In the past week, Macri has announced the names of the ministers and state secretaries that will accompany him in his first cabinet. The record of corruption and misbehavior of some of them is equally shocking. The finance minister, Alfonso Prat Gay, is manager of an undeclared bank account through which Argentina’s richest woman evaded taxes. Federico Sturzenegger, who is to become head of the Central Bank, was part of the biggest financial fraud in Argentina’s history. These are only two examples of many. Even the first lady was indicted for producing her brand of clothes in illegal sweatshops (the case was finally dismissed by a judge who immediately afterwards became Macri´s minister in the city of Buenos Aires). On a more comical note, in 2009 the police found Patricia Bullrich drink driving; in spite of that, she will become Macri’s security minister. Of security, yes.
If transparency is not his main strength, his record with regards to the division of powers and to pluralism is equally appalling. As a city mayor, Mauricio Macri vetoed over 130 laws passed by the city council. The vast majority of cases were laws for petty issues that did not compromise in any shape or form his government. He would simply veto any law that he disliked. This little disposition for democratic procedures is particularly shocking, as over 80 of those laws had been passed by the councilors of his own party. Moreover, the new government has already announced that it will rule by decree, bypassing formal procedures if it finds it is necessary.
As for the respect of the independence of the judiciary, news does not call for optimism either. Macri is already demanding the resignation of General Attorney Alejandra Gils Carbó who, like the Supreme Court judges, is an independent officer appointed by the congress with life tenure. He demands her resignation on the grounds that she is a supporter of the former government (never mind the fact that he appointed a former councilor of his own party as general attorney of the city of Buenos Aires). Moreover, last year he made an alliance with oppositional parties to block the appointment of new judges for the Supreme Court, after one of them died and another retired, leaving the body with only three members. By doing that he illegally fabricated a situation so as to have the chance to appoint his own candidates, thus having the majority. Further, he is known to have put pressure on the local judiciary of Buenos Aires to condition their work. He is now doing the same with the Federal judiciary so intensely that Elisa Carrio –his main ally in the election that he has just won– has publicly asked him to stop. Not long ago, another member of his own political alliance pointed out that Macri was using the local judiciary to intimidate citizens and NGOs that opposed some of his measures.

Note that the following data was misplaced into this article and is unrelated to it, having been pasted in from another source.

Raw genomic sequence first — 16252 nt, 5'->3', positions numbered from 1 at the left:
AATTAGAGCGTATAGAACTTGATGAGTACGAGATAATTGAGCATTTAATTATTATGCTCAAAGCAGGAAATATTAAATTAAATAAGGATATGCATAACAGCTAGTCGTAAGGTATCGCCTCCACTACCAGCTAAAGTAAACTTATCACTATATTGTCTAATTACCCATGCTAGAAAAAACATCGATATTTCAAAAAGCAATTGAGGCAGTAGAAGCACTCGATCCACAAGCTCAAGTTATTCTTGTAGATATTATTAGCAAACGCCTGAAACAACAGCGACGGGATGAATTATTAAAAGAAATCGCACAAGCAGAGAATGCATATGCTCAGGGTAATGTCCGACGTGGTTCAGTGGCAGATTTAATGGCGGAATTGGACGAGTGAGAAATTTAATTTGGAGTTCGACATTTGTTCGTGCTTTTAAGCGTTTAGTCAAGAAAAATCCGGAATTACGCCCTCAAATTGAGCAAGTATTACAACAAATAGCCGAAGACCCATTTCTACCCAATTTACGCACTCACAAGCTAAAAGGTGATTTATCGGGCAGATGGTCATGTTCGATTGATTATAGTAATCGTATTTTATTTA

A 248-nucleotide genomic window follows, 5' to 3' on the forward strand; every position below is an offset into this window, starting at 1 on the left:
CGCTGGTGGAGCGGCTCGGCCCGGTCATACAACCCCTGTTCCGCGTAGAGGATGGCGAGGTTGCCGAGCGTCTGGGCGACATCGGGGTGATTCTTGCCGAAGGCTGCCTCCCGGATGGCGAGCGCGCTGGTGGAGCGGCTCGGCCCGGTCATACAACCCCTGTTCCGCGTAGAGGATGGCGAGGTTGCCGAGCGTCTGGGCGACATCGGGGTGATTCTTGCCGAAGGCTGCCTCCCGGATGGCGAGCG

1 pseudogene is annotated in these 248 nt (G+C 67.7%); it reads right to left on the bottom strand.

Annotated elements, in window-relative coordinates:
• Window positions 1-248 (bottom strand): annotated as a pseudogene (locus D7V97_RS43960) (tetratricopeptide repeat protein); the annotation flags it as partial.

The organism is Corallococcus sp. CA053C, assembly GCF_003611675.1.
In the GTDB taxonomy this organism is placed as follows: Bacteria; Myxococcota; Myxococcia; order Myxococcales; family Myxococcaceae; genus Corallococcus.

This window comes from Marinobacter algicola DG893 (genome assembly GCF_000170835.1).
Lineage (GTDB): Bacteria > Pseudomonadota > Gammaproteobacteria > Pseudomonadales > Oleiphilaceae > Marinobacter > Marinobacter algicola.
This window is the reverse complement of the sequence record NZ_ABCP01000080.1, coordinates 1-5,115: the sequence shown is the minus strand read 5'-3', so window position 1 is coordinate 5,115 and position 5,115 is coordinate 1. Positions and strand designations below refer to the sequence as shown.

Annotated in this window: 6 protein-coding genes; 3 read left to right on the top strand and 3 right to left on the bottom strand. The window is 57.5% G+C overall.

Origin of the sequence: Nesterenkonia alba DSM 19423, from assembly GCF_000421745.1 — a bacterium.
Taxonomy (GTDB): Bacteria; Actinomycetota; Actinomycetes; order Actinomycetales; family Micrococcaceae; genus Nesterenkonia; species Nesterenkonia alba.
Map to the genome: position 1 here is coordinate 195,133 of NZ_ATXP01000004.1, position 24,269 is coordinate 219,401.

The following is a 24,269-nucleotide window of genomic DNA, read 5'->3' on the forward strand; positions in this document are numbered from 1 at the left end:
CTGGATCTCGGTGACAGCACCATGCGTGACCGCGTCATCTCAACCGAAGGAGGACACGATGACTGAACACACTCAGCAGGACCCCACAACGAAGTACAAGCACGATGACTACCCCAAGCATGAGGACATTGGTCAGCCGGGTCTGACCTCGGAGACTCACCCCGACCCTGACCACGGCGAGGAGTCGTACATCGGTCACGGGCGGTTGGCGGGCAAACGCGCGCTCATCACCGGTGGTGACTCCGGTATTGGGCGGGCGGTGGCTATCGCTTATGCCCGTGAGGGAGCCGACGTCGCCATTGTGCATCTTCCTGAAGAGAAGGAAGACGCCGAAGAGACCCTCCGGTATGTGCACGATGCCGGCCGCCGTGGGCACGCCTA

All this information is perfectly public and well known. The fact that those who celebrate Macri’s victory as a triumph for the republic have decided to overlook it, suggests that the well-being of the republic is not their real agenda.